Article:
In the history of geography, the quantitative revolution (QR or Quantitative Revolution) was one of the four major turning-points of modern geography -- the other three being environmental determinism, regional geography and critical geography). The quantitative revolution occurred during the 1950s and 1960s and marked a rapid change in the method behind geographical research, from regional geography into a spatial science. The main claim for the quantitative revolution is that it led to a shift from a descriptive (idiographic) geography to an empirical law-making (nomothetic) geography.
(Note: The quantitative revolution had occurred earlier in economics and psychology and contemporaneously in political science and other social sciences and to a lesser extent in history.)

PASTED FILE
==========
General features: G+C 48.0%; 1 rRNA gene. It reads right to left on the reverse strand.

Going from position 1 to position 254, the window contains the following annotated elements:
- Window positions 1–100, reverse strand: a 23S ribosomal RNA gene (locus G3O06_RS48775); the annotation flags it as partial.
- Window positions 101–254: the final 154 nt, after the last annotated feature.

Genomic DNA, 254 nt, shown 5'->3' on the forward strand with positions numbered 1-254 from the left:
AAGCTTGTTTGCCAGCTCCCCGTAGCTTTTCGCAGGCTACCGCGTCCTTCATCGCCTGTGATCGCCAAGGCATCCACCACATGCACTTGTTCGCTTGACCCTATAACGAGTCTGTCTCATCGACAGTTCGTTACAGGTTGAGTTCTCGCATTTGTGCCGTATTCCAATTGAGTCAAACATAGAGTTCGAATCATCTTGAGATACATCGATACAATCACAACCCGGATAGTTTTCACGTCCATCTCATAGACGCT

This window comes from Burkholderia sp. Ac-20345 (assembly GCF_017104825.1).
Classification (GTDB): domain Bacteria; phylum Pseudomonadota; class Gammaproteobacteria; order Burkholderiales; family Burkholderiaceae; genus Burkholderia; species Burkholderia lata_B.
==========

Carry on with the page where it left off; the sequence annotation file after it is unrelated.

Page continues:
Other articles related to "quantitative revolution, quantitative":
... By the 1960s, however, the quantitative revolution lead to strong criticism of regional geography ... Much of the development during the quantitative revolution is now apparent in the use of Geographic information systems the use of statistics, spatial modelling and ... something 'meaningful' about the problems recognised through quantitative methods, to provide explanations rather than descriptions, to put forward alternatives and solutions and to be politically ...
Famous quotes containing the word revolution:
“O God, that one might read the book of fate,
And see the revolution of the times
Make mountains level, and the continent,
Weary of solid firmness, melt itself
Into the sea.”
—William Shakespeare (15641616)